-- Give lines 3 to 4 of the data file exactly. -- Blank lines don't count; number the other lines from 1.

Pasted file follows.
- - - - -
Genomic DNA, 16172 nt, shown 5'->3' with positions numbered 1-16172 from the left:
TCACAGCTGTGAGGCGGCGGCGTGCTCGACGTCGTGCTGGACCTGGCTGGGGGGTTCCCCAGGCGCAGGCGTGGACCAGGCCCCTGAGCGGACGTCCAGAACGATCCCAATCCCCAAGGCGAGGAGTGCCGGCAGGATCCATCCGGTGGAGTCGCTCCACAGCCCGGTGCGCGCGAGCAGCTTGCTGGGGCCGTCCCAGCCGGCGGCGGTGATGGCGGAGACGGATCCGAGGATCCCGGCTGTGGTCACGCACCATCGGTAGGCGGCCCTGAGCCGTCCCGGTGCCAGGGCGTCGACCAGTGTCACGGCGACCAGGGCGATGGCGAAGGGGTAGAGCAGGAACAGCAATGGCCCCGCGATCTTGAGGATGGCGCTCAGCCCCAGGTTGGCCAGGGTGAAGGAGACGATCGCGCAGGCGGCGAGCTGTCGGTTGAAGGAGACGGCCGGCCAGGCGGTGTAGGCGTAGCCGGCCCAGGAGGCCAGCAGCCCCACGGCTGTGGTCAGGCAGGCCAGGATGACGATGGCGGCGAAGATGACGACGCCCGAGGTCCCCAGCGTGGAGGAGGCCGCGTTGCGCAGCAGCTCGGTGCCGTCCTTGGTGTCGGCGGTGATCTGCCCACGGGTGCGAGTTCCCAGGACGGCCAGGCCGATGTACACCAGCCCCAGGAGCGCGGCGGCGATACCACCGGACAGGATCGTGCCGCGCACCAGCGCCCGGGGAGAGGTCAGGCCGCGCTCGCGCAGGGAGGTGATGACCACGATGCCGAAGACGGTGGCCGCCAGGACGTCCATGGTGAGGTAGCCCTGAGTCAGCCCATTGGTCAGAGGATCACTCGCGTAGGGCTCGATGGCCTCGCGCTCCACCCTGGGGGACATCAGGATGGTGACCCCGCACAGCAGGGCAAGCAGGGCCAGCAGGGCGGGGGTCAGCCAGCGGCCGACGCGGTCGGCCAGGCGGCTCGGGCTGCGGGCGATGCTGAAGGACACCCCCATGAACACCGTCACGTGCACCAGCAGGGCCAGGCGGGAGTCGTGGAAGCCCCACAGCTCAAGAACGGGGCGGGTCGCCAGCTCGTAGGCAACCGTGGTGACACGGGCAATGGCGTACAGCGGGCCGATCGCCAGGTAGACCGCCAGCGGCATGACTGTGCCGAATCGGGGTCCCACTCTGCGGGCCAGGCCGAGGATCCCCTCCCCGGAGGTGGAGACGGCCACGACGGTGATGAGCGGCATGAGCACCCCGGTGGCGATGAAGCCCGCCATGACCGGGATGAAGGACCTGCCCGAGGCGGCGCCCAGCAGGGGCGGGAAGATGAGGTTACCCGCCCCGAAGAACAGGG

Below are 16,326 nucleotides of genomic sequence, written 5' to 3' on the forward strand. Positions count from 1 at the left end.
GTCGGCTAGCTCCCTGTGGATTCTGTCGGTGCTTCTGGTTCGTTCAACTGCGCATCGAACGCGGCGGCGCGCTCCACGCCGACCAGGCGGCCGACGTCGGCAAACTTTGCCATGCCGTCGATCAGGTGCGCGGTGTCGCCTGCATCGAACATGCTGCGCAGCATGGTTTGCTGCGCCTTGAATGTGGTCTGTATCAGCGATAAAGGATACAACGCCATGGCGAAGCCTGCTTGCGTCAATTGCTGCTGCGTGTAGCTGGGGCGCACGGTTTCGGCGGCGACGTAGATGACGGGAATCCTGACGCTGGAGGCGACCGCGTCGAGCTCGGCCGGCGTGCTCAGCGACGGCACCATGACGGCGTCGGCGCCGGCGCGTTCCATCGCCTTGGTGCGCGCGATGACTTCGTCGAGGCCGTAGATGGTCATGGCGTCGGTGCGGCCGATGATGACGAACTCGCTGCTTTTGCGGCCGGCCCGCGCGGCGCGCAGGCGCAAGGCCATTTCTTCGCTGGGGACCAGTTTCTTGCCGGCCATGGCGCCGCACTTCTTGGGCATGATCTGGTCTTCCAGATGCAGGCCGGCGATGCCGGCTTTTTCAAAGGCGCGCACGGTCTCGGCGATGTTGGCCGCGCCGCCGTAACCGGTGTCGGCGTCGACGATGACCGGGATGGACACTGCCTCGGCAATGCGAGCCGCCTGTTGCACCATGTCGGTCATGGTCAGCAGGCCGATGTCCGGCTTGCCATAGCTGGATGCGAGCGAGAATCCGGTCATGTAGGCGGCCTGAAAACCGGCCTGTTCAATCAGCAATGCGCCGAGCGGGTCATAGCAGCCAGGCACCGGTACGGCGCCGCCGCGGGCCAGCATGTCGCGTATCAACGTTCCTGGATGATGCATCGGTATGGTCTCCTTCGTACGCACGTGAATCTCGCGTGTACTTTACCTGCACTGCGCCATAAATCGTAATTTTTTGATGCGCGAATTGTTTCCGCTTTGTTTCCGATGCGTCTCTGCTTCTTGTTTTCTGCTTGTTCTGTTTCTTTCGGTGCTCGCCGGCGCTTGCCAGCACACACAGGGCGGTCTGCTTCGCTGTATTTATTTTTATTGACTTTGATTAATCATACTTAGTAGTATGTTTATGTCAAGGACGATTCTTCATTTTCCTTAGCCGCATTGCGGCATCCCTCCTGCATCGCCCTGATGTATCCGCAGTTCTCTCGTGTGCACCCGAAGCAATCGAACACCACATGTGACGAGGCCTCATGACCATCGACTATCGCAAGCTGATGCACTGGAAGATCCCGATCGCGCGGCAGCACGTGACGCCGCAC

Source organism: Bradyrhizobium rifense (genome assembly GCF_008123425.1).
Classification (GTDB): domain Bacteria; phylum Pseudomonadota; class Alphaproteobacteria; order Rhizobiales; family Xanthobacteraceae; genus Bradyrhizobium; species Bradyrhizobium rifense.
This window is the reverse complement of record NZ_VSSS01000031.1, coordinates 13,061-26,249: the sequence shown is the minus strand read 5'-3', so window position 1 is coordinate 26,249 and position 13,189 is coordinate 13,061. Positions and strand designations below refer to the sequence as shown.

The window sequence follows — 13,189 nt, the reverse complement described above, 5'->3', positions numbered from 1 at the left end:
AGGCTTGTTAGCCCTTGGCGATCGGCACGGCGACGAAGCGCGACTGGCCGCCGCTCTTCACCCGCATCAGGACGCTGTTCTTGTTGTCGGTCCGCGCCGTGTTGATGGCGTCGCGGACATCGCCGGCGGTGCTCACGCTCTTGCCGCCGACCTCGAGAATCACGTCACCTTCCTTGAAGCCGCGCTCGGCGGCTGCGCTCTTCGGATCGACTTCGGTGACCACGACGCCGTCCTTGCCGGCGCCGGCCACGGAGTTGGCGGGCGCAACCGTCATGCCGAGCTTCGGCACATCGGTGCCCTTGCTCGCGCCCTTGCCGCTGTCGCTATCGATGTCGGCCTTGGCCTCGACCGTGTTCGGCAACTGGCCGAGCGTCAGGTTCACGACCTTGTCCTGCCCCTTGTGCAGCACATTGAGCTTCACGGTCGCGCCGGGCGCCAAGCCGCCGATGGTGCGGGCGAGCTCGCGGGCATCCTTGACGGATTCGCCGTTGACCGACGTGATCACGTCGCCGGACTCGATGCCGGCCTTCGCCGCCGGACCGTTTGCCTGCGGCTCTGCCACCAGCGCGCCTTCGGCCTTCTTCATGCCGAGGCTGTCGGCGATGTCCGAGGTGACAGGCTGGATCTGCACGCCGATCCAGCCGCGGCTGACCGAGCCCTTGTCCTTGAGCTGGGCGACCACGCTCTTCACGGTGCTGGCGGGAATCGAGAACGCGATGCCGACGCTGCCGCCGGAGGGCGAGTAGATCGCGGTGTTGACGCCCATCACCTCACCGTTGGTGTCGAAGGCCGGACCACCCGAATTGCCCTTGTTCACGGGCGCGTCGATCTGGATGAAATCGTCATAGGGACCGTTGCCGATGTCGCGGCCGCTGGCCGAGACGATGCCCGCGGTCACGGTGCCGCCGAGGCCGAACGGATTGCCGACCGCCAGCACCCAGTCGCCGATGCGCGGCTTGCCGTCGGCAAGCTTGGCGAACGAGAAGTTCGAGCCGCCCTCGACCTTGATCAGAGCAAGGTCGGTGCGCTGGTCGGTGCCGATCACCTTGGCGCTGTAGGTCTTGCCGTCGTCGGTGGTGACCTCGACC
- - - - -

Below are 16,326 nucleotides of genomic sequence, written 5' to 3' on the forward strand. Positions count from 1 at the left end.
GTCGGCTAGCTCCCTGTGGATTCTGTCGGTGCTTCTGGTTCGTTCAACTGCGCATCGAACGCGGCGGCGCGCTCCACGCCGACCAGGCGGCCGACGTCGGCAAACTTTGCCATGCCGTCGATCAGGTGCGCGGTGTCGCCTGCATCGAACATGCTGCGCAGCATGGTTTGCTGCGCCTTGAATGTGGTCTGTATCAGCGATAAAGGATACAACGCCATGGCGAAGCCTGCTTGCGTCAATTGCTGCTGCGTGTAGCTGGGGCGCACGGTTTCGGCGGCGACGTAGATGACGGGAATCCTGACGCTGGAGGCGACCGCGTCGAGCTCGGCCGGCGTGCTCAGCGACGGCACCATGACGGCGTCGGCGCCGGCGCGTTCCATCGCCTTGGTGCGCGCGATGACTTCGTCGAGGCCGTAGATGGTCATGGCGTCGGTGCGGCCGATGATGACGAACTCGCTGCTTTTGCGGCCGGCCCGCGCGGCGCGCAGGCGCAAGGCCATTTCTTCGCTGGGGACCAGTTTCTTGCCGGCCATGGCGCCGCACTTCTTGGGCATGATCTGGTCTTCCAGATGCAGGCCGGCGATGCCGGCTTTTTCAAAGGCGCGCACGGTCTCGGCGATGTTGGCCGCGCCGCCGTAACCGGTGTCGGCGTCGACGATGACCGGGATGGACACTGCCTCGGCAATGCGAGCCGCCTGTTGCACCATGTCGGTCATGGTCAGCAGGCCGATGTCCGGCTTGCCATAGCTGGATGCGAGCGAGAATCCGGTCATGTAGGCGGCCTGAAAACCGGCCTGTTCAATCAGCAATGCGCCGAGCGGGTCATAGCAGCCAGGCACCGGTACGGCGCCGCCGCGGGCCAGCATGTCGCGTATCAACGTTCCTGGATGATGCATCGGTATGGTCTCCTTCGTACGCACGTGAATCTCGCGTGTACTTTACCTGCACTGCGCCATAAATCGTAATTTTTTGATGCGCGAATTGTTTCCGCTTTGTTTCCGATGCGTCTCTGCTTCTTGTTTTCTGCTTGTTCTGTTTCTTTCGGTGCTCGCCGGCGCTTGCCAGCACACACAGGGCGGTCTGCTTCGCTGTATTTATTTTTATTGACTTTGATTAATCATACTTAGTAGTATGTTTATGTCAAGGACGATTCTTCATTTTCCTTAGCCGCATTGCGGCATCCCTCCTGCATCGCCCTGATGTATCCGCAGTTCTCTCGTGTGCACCCGAAGCAATCGAACACCACATGTGACGAGGCCTCATGACCATCGACTATCGCAAGCTGATGCACTGGAAGATCCCGATCGCGCGGCAGCACGTGACGCCGCAC